Sometimes it helps to define terms as you get started on a journey. This allows us to discuss questions within a common framework and avoids unnecessary confusion. In some cases it even helps us to avoid legal hassles. Below are some important definitions.
Extinct (this one seems so obvious, and yet it presents numerous problems):
This is an obvious definition, but how do you apply it? To use an extreme example, the coelacanth (a lobe-finned fish close to the lineage which gave rise to amphibians) was believed to have gone extinct during the Cretaceous (more than 65 million years ago) until a small population of these fish was found off the coast of southeast Africa. Other species believed to be extinct are occasionally sighted (although most of these sightings are unconfirmed). To avoid this problem, the IUCN (International Union for the Conservation of Nature) has come up with the following definition of "extinct":
Note that this slightly legalistic definition refers to animals being located in the wild. What this does is synonymize "extinct" with:
Extinct in the Wild which means that the only members of this species still alive are in captivity or some other human controlled situation.
In either case, the above definitions imply that the species in question is:
Globally Extinct not to be found in the wild anywhere in the world.
This is opposed to a much more common case in which animals are termed:
Locally Extinct - meaning that they are now totally absent from certain portions of what had been their nature range (e.g., The wolf is Locally Extinct in the Adirondacks).
Here we can also use the term Exterpation (the verb form is exterpate), which means that the population of a given species has been exterminated from an area.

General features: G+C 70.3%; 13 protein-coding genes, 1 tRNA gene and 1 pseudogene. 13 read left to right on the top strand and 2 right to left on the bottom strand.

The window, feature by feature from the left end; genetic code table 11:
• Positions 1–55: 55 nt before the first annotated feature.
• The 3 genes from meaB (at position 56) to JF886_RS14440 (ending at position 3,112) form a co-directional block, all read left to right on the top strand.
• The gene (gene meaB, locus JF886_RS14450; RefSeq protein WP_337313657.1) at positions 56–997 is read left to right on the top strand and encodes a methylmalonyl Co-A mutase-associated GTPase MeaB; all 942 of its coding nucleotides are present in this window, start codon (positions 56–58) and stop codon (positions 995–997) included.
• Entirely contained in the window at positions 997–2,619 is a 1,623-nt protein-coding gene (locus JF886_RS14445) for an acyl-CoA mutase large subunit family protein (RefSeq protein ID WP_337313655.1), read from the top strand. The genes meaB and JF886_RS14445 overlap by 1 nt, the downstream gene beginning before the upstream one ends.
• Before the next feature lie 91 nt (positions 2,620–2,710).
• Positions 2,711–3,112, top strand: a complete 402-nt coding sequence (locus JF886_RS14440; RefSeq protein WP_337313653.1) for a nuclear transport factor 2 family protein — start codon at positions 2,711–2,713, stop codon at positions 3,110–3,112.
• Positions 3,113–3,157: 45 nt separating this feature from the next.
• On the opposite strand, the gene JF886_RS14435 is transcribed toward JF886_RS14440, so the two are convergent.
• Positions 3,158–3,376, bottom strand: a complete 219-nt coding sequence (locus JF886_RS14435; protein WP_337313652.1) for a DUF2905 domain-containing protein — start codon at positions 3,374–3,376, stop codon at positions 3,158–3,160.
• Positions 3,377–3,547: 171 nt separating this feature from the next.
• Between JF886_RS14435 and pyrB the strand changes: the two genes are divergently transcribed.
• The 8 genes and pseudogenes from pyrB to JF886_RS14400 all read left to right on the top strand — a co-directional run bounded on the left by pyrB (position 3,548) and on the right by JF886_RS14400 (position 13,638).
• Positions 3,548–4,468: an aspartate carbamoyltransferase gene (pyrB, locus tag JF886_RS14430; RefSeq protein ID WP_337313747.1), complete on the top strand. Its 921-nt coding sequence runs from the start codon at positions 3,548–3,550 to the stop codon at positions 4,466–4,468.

Finally, a term which is used informally by some ecologists is Ecologically Extinct. This refers to species whose numbers are so small that they no longer have any significant effect on the community they are (or were) a part of. As an example, consider the role of predators with regard to a herd of herbivorous animals. In many cases the predator acts to cull out the members of the herd who are sick, old or young with bad habits (wandering away from the herd). If the predatory species becomes extremely rare, it no longer affects the members of the herd.
Other terms (from the IUCN) which are often used in discussing the status of a species, and which show both the legalistic and probabilistic approach now necessary in defining terms are:
Critically Endangered species which have a 50% or greater probability of extinction within 10 years or three generations.
Endangered - species which have a 20% or greater probability of extinction within 20 years or five generations.
Vulnerable - species which have a 10% or greater probability of extinction within 100years.
Note the necessity of including both a time range and a number of generations. Remember, we are dealing with organisms whose life expectancy can range from months to 100s of years (some plants).
Definitions Mass Extinctions
Now we move on from consideration of extinction as a single species phenomenon to multi-species events. Over about the past fifty years scientists have come to realize that at times during the history of the earth very large number of species have gone extinct over relatively short periods of time (geologically speaking). The very definition of what exactly constitutes a "mass extinction" has been somewhat controversial, but well start with the definition offered by the late Jack Sepkowski who was one of the leading students of mass extinctions.